- Whois Access recommendation #2 requiring the ICANN Compliance Department to publish more data about Whois accessibility, at minimum, annually. This data should include a) the number of registrars that show a pattern of unreasonable restriction of access to their port 43 Whois servers, and b) the results of an annual audit of compliance with all contractual Whois access obligations.
- Fake Renewal Notices recommendation #1, which suggests that the GNSO refer this issue to ICANN's Contractual Compliance department for possible enforcement action, including investigation of misuse of Whois data.
- The GNSO Council has instructed ICANN Policy Staff to "add the remaining RAP Recommendations to the GNSO Project List so that the GNSO Council can keep track of the remaining recommendations and address these as appropriate."
The RAP WG presented its final report [PDF, 1.7 MB] and recommendations to the GNSO Council in June 2010. The GNSO Council then formed a group of volunteers, the Registration Abuse Policies (RAP) Implementation Drafting Team (DT), to draft a proposed approach to implementing the report's recommendations. The RAP-DT remit can include the formation of groups to consider the report's recommendations and to consider how to deal with recommendations that did not achieve unanimous consensus. See the web site for further information.
A short history of the RAP WG is available on ICANN's website.
- Registration Abuse Policies WG Final Report [PDF, 1.7 MB]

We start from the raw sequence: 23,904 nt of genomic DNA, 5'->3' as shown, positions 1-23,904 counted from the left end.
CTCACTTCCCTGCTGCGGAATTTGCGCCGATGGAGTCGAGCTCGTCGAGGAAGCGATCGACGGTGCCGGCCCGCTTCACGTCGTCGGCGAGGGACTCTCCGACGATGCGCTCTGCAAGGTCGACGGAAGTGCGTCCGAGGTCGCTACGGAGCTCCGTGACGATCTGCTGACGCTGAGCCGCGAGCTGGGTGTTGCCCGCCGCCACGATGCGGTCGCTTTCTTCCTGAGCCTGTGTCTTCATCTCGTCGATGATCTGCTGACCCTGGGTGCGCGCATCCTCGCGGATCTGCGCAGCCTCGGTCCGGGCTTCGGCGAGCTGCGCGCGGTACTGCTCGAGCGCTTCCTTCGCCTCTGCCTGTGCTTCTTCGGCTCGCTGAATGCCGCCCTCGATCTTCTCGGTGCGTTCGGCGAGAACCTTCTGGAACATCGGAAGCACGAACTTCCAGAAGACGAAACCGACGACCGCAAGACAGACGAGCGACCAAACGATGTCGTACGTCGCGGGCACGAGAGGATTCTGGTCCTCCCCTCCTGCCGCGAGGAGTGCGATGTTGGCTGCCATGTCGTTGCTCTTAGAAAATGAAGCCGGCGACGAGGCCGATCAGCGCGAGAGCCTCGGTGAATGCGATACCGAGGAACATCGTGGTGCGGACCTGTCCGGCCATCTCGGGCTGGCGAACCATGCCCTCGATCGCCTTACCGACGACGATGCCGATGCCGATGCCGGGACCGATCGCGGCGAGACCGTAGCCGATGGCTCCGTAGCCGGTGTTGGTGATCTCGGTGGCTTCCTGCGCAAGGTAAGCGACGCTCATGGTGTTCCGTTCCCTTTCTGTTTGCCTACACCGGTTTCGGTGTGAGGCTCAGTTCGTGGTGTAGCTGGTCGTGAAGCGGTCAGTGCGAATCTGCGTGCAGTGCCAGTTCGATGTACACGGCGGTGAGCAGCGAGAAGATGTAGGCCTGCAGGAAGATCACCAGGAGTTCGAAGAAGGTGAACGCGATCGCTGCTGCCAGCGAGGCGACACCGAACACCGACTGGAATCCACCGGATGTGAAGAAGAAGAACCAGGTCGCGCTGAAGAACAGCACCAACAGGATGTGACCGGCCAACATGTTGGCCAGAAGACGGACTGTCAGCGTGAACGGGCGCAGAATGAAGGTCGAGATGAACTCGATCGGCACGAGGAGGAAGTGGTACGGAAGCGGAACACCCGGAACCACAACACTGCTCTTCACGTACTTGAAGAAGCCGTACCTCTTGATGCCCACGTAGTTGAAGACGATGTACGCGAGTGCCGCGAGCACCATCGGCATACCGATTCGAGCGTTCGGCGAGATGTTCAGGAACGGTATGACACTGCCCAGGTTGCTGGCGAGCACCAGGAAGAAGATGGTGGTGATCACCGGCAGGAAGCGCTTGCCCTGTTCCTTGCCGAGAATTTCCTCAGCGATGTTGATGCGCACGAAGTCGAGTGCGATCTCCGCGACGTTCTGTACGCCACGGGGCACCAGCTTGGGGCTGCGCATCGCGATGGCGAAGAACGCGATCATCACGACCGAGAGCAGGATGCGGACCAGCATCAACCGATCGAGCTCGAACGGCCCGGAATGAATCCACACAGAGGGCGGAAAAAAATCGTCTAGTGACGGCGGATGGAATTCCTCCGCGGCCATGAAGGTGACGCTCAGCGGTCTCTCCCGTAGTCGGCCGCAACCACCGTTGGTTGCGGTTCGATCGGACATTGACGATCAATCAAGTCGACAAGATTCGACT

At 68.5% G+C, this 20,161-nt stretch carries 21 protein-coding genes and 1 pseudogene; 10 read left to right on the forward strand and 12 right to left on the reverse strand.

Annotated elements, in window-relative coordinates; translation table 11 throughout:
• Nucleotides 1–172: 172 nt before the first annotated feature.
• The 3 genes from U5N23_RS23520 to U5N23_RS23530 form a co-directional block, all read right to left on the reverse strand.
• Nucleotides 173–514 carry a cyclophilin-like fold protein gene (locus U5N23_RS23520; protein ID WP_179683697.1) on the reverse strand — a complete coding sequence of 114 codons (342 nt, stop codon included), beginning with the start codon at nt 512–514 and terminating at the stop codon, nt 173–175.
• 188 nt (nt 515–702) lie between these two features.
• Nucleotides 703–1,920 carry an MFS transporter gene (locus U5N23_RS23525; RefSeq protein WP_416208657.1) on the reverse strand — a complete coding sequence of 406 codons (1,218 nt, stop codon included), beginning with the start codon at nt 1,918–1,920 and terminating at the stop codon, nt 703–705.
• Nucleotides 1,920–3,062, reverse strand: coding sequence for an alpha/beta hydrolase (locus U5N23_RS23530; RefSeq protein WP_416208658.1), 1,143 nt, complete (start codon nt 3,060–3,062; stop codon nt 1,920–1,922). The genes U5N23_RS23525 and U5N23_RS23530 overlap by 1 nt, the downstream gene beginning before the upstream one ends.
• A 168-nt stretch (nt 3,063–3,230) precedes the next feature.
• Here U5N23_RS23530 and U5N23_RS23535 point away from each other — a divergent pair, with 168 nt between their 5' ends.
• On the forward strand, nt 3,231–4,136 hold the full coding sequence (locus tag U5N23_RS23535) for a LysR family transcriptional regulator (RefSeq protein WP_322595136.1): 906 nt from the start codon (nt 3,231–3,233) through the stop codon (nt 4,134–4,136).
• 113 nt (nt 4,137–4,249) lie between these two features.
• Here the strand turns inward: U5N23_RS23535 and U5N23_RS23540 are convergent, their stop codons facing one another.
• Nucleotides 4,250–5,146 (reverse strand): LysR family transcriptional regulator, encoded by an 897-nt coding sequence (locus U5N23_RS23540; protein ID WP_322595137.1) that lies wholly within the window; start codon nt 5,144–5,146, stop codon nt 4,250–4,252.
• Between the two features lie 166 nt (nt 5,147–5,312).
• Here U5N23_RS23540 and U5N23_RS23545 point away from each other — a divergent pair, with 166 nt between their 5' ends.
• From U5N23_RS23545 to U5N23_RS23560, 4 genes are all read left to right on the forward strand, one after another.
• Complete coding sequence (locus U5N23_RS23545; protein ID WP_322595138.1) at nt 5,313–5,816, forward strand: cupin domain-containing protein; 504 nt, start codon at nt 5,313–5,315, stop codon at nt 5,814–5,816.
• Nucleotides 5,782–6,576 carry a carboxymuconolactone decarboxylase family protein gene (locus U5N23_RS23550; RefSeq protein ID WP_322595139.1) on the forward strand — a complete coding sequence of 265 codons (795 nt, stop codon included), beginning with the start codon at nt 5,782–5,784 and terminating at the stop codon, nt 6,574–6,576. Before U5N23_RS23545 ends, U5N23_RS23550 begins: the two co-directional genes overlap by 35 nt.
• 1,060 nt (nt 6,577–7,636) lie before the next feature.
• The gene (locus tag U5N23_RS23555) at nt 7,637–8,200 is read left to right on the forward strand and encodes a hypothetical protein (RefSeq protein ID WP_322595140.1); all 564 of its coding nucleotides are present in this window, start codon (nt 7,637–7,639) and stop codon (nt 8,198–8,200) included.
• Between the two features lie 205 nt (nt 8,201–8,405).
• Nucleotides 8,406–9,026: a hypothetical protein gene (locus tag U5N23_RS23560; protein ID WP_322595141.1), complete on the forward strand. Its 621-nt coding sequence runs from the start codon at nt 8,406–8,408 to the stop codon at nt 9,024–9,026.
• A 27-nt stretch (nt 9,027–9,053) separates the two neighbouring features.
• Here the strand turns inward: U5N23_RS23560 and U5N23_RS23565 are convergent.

- Registration Abuse Policies Issues Report, 29 October 2008 [PDF, 400 KB] and translation of summary
- Registration Abuse Policies WG Charter
- Registration Abuse Policies WG Workspace (Wiki)
- Registration Abuse Policies Implementation Drafting Team Workspace (Wiki)
- RAP Implementation Drafting Team Letter to the GNSO Council [PDF, 184 KB]
At a Glance
Should registrants be able to reclaim their domain names after they expire? At issue is whether the current registrar policies regarding the renewal, transfer and deletion of expired domain names are adequate.
After completing its review of community comments on the initial GNSO Post-Expiration Domain Name Recovery (PEDNR) report [PDF, 1 MB] and the accompanying survey [PDF, 948 KB], the Working Group is updating the report and developing specific recommendations. Nine community comments from nine individuals were submitted, including comments from representatives of the Registrars and Registries Groups, ALAC, and the Commercial and Business Users Constituencies. More than 400 survey responses were received (see summary and analysis).
The WG is discussing numerous proposals to change the expiration-related practices and will publish the proposed recommendations and Final Report for the ICANN Silicon Valley Public Meeting in San Francisco in March. Following publication, a public comment forum will allow community input before submission to the GNSO Council for its consideration.
The PEDNR PDP WG published its Initial Report on 31 May 2010 – see the related community public comment forum. In addition, a survey asked several specific questions about renewal and expiration practices.